How is a Premise Defined?

This premise definition describes in detail how we define a premise, how they're tracked within our system, and what makes a unique premise.

Premise Definition

How are Households passed (HHPs) tracked and defined within FOND? A premise in the context of FOND refers to any end point being designed within the system. Although the term "premise" typically suggests a home or place of residence, it encompasses a broader range of locations, including homes, multi-dwelling units, cell sites, and businesses.

To track premises within the system, FOND relies solely on geospatial locations specified by longitude and latitude coordinates. Each premise is uniquely identified based on specific criteria. Firstly, the longitude and latitude coordinates are distinct up to 5 decimal places. Secondly, the premises are designed under the same contracted year. Lastly, the premise is designed under the same account.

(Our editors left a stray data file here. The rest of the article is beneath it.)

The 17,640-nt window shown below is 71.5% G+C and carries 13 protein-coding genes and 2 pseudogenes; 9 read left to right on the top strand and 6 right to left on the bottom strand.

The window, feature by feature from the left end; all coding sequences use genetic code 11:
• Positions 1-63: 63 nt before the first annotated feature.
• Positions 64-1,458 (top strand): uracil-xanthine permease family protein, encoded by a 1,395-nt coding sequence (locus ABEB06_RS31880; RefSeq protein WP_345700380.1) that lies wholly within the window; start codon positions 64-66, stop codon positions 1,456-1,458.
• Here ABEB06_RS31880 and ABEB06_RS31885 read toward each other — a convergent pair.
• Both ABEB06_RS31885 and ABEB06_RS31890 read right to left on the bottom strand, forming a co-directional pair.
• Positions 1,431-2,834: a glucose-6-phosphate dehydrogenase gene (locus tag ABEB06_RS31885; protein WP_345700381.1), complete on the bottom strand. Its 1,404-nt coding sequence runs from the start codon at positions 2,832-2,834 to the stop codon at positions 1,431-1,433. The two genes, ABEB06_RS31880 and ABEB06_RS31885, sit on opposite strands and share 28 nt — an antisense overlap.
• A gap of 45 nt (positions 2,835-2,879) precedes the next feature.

It is worth noting that any two or more premises are considered the same premise if their longitude and latitude coordinates match up to 5 decimal places. This means that as a FOND customer, you have the flexibility to design to the same premise multiple times. There are no limitations on the number of times you can design to the same premise across an unlimited number of projects within the year of your subscription.

By understanding the premise definition and the criteria for uniqueness, you can leverage FOND's capabilities to efficiently design and track various end points. Whether you are working on residential projects, multi-dwelling units, cell sites, or businesses, FOND provides a reliable framework to manage and optimize your design processes.